Venetoclax is a first-in-class agent that selectively binds to and blocks the activity of the pro-survival B-cell lymphoma-2 (BCL-2) protein, which precludes some hematologic cancers from experiencing apoptosis (Hematol Oncol Clin North Am 2020; doi: 10.1016/j.hoc.2019.10.005). This may lead to improved response to hypomethylating agents (HMA), including in cells previously resistant to HMA treatment.
Previously, venetoclax had been approved in combination with azacitidine, decitabine, or low-dose cytarabine for newly diagnosed AML in adults 75 years or older or with comorbidities that preclude use of intensive induction chemotherapy. Recently, the FDA has granted breakthrough therapy designation to the combination of venetoclax plus azacitidine as a potential systemic therapy for patients with newly diagnosed, higher-risk MDS. The approval was based on the data from the Phase Ib M15-531 trial.
Venetoclax is currently being assessed in several clinical trials. The Phase Ib M15-522 trial is investigating venetoclax either alone or in combination with azacitidine for the treatment of patients with relapsed or refractory MDS. The Phase III VERONA study is recruiting patients and investigating oral venetoclax in combination with intravenous or subcutaneous azacitidine to study change in disease in adults with newly diagnosed higher-risk MDS.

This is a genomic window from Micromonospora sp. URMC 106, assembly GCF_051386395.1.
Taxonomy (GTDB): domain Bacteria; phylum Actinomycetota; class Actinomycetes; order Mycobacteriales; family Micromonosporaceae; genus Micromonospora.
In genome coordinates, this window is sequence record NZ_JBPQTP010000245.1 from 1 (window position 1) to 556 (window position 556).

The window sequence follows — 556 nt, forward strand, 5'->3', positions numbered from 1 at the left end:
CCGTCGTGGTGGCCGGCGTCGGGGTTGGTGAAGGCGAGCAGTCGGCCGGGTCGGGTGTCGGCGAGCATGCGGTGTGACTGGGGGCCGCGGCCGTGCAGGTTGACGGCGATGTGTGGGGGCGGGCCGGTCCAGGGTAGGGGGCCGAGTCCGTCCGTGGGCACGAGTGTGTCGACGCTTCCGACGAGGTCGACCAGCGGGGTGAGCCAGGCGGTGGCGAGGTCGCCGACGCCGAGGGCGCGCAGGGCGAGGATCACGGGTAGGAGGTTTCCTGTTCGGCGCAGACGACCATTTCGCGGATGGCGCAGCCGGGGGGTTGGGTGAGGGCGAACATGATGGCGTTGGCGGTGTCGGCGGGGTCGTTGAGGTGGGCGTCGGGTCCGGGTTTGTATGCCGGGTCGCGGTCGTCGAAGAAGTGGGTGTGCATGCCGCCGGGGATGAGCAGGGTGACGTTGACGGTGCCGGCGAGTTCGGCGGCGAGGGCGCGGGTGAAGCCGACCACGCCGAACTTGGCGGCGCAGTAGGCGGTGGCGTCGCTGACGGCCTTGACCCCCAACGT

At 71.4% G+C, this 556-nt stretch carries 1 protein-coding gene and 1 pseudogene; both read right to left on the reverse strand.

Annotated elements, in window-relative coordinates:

Magrolimab is a first-in-class macrophage immune checkpoint inhibitor that targets CD47. Studies have suggested that CD47 is an essential mediator by which cancer cells and cancer stem cells evade the intrinsic expression of the prophagocytic “eat me” signal.
Results of a single-arm Phase Ib study by Sallman and colleagues demonstrated that the combination of magrolimab and azacitidine in untreated intermediate-risk to very high-risk MDS resulted in an overall response rate of 92 percent and a CR rate of 50 percent in 24 patients with an acceptable safety profile (The Hematologist 2021; https://doi.org/10.1182/hem.V18.4.2021410). Also, the combination demonstrated use of magrolimab may be promising for patients with MDS who have TP53-mutated myeloid disease, another underserved population with poor outcomes.